In a way, you can’t blame her for her haplessness, secretarially speaking. Her own experience with matters foreign—being “shot at” by Bosnian “snipers,” for one, or, for another, kissing Suha Arafat while Mrs. Arafat’s blood-soaked husband was shoveling the untold millions he’d stolen from his miserable flock into Swiss bank accounts—has been somewhat . . . insubstantial. And in any case, she’s not exactly in charge. The Obamic foreign policy, such as it is, seems to be being formulated and conducted as much (maybe more?) from the West Wing as from Foggy Bottom, and by people even less familiar with the issues than she, who’ve done almost nothing in their lives but run political campaigns—and that’s in Chicago, where a little cold hard cash and some cold stiff bodies voting at graveyard polling stations can get anyone elected—and who are still in essence running a campaign today, though they call it a presidency.
But really. Wouldn’t she be better off saying nothing at all than repeating (at a “Townterview With Al Jazeera”—eeeek!) drivel like this:
I am hopeful that this year we will see the commencement of serious negotiations that will cover every issue that is outstanding. Obviously, those are the ones that have to be decided between the parties; no one can dictate to either the Israelis or the Palestinians what the outcome should be. They must make those decisions themselves. But the United States is very focused on being a facilitator and a help in every way possible to achieve that outcome. And we are working hard on it, we are working hard on it every day. And we hope that we will see the kind of break-through this year that everyone is anticipating.
As if those same negotiations haven’t been commenced a thousand times and shepherded to total failure by a host of peace-drunk U.S. presidents (including her husband), secretaries of state, and envoys, pressuring one Israeli prime minister after another to make concessions—impossible and intolerable concessions—to a bunch of Palestinian terrorists-turned-“statesmen”?
I can only tell you what so many leaders tell me, which is that they worry about Iran's intentions. They worry about whether Iran will be a good neighbor, and will live peacefully. . . . And the question is, what can Iran do in order to allay the worries and the fears of their neighbors? And that is what we are trying to encourage Iran to consider. And yet, I don't see much progress there, to be honest. I just wish that we could tell you that there was more progress.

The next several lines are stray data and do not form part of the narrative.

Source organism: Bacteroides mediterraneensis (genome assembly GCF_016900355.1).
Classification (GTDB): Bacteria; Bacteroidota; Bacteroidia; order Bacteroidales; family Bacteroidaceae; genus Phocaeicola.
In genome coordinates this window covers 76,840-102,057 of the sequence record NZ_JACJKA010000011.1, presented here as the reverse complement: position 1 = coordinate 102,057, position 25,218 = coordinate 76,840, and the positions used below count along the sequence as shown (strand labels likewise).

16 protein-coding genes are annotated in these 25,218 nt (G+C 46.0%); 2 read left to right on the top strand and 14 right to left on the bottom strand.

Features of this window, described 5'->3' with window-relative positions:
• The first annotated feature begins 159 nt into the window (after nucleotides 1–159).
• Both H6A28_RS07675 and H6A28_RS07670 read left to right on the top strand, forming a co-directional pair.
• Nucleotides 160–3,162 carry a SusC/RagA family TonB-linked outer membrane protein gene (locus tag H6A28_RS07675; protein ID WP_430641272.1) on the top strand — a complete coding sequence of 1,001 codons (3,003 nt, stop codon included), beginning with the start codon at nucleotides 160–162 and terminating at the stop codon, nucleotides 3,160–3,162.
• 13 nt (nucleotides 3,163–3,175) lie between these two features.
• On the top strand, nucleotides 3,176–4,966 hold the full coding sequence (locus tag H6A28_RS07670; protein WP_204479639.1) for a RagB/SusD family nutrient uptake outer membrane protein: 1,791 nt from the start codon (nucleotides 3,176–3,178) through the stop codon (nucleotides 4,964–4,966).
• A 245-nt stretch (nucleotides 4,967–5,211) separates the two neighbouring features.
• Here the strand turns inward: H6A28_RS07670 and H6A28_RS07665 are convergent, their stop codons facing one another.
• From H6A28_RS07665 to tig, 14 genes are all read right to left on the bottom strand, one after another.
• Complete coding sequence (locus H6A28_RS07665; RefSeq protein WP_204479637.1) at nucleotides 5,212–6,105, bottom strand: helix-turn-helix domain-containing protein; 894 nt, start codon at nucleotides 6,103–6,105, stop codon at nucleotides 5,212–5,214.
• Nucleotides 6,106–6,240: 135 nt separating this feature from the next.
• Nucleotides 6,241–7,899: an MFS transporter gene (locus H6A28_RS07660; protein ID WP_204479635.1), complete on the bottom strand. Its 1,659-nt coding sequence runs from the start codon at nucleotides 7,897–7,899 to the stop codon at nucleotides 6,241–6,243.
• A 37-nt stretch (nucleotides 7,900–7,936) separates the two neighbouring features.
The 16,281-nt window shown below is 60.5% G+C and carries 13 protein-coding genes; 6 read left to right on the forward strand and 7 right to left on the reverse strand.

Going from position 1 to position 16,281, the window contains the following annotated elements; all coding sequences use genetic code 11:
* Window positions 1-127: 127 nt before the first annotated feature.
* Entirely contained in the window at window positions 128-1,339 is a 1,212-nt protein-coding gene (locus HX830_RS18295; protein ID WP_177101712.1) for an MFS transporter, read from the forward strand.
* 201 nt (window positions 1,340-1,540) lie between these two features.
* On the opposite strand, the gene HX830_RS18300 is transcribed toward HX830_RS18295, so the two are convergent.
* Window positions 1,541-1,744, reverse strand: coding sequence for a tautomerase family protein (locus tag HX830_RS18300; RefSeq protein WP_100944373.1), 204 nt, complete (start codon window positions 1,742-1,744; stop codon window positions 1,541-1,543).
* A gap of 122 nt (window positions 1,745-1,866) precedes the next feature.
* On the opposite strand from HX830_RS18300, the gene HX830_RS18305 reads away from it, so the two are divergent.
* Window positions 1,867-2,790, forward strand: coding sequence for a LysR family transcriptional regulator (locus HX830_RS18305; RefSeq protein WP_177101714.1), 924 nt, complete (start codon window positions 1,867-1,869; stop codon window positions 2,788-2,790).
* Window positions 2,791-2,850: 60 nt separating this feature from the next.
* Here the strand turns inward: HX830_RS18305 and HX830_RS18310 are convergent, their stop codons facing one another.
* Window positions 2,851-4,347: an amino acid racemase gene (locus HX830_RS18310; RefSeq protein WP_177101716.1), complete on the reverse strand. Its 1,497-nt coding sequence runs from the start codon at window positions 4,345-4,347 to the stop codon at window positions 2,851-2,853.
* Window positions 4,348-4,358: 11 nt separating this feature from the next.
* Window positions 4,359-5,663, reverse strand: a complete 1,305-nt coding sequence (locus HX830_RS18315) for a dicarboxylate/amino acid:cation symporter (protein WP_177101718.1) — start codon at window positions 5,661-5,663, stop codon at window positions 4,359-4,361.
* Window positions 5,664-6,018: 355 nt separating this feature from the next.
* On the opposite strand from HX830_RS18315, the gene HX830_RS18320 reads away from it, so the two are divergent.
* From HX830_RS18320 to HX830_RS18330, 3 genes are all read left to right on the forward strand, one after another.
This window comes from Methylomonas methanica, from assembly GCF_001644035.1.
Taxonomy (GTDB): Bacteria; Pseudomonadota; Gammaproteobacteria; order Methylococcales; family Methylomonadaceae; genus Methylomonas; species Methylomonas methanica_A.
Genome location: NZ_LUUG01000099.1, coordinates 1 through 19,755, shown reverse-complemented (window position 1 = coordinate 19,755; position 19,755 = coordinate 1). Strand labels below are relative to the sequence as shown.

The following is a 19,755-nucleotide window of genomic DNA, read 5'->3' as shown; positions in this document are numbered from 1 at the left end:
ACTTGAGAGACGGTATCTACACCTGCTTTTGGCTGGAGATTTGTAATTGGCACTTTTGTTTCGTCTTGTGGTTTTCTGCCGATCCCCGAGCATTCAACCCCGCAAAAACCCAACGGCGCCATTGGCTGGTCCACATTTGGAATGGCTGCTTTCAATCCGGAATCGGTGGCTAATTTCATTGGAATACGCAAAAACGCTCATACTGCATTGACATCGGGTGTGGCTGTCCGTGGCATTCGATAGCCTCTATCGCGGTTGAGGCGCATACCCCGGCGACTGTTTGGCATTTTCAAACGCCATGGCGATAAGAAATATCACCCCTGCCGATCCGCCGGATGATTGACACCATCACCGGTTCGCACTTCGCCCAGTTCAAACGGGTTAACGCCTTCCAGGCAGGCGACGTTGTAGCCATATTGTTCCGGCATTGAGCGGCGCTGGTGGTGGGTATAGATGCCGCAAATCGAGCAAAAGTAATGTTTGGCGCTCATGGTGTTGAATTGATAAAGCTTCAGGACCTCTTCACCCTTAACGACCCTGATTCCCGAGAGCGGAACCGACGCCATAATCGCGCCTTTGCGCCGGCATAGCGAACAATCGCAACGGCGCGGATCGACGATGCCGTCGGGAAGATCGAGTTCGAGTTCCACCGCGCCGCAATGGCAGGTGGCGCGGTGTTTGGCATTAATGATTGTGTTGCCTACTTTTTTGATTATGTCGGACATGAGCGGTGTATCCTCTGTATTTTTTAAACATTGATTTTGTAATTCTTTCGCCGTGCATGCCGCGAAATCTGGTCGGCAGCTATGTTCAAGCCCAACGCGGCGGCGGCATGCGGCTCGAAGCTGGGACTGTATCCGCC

Why does she think those leaders are telling her their tales of woe? It’s not because they want to bask in the comfort of her motherly embrace (though it is said by people who work for her that she takes care of her own). It’s because they still hope against hope, despite much evidence to the contrary, that her boss will stand up at last and take the mullahs down—and their Hizballah and Hamas and al Qaeda proxies along with them.
Or, worst of all—and most devastatingly revealing of Mr. Obama’s worthlessness and her own inadequacy, this:
And I don't know whether the reaction that the Iranian Government had to the election, and now the opposition trying to express itself -- which we fully support their right to do so -- has made the Iranian Government even, you know, more unwilling to open up and talk with their friends and their neighbors about how to prevent the concerns from escalating. I wish that Iran would take a different approach. The United States, under President Obama, would really welcome a positive, normal relationship with Iran. But you can't do that unless there is something coming back to you. And there hasn't been. So, I wish that we could be having a town hall in Tehran. I wish that we could be having this conversation with members of the opposition and members of the government, and students from all points of view. But we are not. . . . So, our challenge is, how do we try to influence Iran to be a good neighbor and to treat its own people fairly and decently? And anyone who has answers to those questions, I really would love to hear them.
“Anyone who has answers to those questions, I really would love to hear them.” It would be laughable if it weren’t so pathetically scary.